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Usually, to define relative entropy between two probability measures, one assumes absolute continuity. Is it possible to extend the usual definition in the non absolutely continuous case?

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+1, Interesting question! FYI, Kullback-Leibler divergence wiki-page explicitly mentions the case of discrete random variates. – Sasha Nov 7 '11 at 15:36

Relative entropy between two probability measures $P$ and $Q$ can be defined even if $P$ is not absolutely continuous $Q$. In any case, $P$ and $Q$ are absolutely continuous a common measure $\mu$ (one can take $\mu$ to be $\frac{P+Q}{2}$). Then relative entropy between $P$ and $Q$ is defined as $$D(P\|Q)=\int p\log\frac{p}{q}d\mu,$$ where $p=dP/d\mu$ and $q=dQ/d\mu$.

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It's a bit unclear how this integral is defined: for some cases mutual singularity can lead to existence of $A$ s.t. $P(A) = 0$ and $Q(A) = 0$ (like with point mass and Lebesgue measure). Then $p,q$ are never non-zero together and the $\log\frac pq$ is undefined. Moreover, for any measurable function $f$ we have $\int pfd\mu = \frac12\int f\,dP$ so even if $\log\frac pq$ can be defined, we'll have to integrate it over values of $x$ for which $q=0$, so $D(P||Q) = \infty$ at least informally. Though it makes sense for mutually singular measure to have infinite relative entropy. – Ilya Nov 11 '11 at 9:24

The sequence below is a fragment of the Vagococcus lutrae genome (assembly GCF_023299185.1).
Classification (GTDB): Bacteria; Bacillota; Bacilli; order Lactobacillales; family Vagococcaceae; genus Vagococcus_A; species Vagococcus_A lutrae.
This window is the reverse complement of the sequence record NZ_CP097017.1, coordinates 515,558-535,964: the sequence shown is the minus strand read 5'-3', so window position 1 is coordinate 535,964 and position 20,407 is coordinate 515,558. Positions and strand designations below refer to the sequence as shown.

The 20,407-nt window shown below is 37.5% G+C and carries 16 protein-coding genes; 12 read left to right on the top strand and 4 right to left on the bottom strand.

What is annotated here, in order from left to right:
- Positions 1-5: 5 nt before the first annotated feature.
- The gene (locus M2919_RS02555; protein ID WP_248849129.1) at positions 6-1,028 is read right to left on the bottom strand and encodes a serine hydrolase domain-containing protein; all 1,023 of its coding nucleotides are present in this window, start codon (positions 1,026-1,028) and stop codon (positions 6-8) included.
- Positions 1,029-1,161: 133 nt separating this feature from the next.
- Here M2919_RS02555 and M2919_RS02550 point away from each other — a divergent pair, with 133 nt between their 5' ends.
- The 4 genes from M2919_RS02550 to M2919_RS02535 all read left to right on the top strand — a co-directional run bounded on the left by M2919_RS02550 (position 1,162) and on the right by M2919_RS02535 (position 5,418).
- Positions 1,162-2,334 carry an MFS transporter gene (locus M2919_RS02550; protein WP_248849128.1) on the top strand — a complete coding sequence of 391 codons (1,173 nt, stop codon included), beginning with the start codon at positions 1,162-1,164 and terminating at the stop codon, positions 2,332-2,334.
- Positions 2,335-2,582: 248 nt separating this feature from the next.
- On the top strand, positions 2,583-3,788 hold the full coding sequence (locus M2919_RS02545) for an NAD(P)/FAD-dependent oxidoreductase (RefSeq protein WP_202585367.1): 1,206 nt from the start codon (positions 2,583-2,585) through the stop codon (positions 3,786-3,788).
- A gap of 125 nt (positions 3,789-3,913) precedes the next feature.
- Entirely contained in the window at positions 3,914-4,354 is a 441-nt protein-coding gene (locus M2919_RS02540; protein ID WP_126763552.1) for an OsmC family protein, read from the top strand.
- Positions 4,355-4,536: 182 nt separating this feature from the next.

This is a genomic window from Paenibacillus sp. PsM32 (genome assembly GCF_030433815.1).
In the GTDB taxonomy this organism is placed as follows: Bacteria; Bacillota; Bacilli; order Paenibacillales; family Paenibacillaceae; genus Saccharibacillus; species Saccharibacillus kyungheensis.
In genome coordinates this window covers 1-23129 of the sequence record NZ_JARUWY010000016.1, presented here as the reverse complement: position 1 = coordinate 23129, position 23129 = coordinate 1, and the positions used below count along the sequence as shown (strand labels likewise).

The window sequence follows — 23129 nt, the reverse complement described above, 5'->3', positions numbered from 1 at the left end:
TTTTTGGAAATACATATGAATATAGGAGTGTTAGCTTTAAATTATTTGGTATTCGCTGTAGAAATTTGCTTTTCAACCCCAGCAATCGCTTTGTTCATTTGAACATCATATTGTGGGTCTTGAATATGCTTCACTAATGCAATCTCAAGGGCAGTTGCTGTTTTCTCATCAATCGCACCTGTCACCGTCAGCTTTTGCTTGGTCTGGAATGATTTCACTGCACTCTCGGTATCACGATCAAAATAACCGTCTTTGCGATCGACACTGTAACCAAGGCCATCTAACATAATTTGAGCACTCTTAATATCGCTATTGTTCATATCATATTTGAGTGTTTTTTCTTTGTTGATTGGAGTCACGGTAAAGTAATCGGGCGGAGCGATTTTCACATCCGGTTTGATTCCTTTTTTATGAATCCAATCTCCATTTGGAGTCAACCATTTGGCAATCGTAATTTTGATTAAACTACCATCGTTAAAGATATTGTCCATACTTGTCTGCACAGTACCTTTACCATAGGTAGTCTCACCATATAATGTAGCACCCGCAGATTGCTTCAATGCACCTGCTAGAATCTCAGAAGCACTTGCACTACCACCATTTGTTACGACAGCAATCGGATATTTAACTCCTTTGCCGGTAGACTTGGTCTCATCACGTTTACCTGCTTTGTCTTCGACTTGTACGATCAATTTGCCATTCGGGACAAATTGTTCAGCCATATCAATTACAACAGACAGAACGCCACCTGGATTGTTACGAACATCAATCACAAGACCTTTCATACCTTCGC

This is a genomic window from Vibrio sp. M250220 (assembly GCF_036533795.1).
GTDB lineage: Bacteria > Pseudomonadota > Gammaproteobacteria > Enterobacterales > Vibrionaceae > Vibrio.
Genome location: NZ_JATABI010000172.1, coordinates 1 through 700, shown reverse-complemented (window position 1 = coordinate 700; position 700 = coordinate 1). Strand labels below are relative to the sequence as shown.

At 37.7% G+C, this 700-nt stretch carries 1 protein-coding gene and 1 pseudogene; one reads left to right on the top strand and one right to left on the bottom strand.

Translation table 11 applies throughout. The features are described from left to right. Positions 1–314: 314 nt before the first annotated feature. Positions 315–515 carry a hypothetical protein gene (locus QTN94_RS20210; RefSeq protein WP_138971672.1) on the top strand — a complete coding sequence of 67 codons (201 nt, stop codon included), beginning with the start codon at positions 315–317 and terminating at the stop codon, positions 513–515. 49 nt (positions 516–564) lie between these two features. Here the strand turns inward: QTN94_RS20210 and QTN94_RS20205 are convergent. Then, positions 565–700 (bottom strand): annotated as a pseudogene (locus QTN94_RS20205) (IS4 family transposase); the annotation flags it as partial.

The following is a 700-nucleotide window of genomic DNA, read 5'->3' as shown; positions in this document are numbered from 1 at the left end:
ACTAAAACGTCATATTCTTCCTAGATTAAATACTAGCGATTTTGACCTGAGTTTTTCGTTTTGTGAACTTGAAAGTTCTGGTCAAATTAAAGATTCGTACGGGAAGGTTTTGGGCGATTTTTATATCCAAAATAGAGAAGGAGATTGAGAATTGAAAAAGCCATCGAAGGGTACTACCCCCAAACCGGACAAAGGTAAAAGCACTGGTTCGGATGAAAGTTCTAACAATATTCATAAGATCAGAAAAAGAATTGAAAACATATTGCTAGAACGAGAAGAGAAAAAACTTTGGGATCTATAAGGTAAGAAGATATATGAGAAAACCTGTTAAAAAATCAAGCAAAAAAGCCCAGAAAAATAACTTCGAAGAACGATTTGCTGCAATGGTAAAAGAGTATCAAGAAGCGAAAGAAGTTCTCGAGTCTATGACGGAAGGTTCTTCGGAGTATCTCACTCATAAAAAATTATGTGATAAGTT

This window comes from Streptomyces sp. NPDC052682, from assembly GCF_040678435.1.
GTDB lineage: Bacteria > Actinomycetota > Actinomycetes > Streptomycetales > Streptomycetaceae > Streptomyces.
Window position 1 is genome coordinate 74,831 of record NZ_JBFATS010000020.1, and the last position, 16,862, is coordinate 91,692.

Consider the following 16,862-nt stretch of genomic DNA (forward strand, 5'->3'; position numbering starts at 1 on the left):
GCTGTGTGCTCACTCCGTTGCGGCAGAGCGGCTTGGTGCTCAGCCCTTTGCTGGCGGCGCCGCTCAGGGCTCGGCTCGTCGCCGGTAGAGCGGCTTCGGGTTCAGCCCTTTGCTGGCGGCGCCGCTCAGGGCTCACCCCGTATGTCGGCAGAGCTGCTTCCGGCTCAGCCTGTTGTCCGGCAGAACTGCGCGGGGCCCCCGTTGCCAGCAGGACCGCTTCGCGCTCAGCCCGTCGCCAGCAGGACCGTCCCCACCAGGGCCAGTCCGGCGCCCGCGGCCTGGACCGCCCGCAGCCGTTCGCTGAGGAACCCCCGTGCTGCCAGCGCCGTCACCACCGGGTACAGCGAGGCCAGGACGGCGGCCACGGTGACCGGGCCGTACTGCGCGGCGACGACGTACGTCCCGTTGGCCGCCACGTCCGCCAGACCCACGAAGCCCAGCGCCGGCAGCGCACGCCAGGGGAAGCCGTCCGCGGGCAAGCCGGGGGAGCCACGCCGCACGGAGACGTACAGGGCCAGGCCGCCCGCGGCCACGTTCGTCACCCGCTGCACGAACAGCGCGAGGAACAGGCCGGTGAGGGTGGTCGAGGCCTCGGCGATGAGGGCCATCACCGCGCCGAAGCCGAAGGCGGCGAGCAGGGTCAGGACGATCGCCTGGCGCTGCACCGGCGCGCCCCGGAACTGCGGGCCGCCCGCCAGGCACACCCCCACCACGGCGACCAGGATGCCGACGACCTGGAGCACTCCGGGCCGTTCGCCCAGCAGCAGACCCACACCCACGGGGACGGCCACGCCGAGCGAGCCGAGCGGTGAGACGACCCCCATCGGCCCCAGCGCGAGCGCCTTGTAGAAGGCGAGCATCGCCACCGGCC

Yes you are right. But, while defining the above said formula, we always assume the following convention. $\log 0=-\infty$, $\log\frac{a}{0}=+\infty$, for any $a\ge 0$ and $0\cdot (\pm \infty)=0$. I hope, it makes sense now. – Ashok Nov 11 '11 at 10:20
I had a typo in my first comment: there may exist $A$ s.t. $P(A) = 0$ and $Q(A^c) =0$. Does it mean then that $D(P\| Q) = +\infty$ in such case? – Ilya Nov 11 '11 at 10:48
I think, what you have in mind is that $P$ and $Q$ have disjoint support. In such case $D(P\|Q)=\infty$. But in the case $P(A)=0$ and $Q(A^c)=0$, $D(P\|Q)$ may or may not be $\infty$. If for some $A$, $P(A)\neq 0$ but $Q(A)=0$ then we will definitely have $D(P\|Q)=\infty$. – Ashok Nov 11 '11 at 11:02

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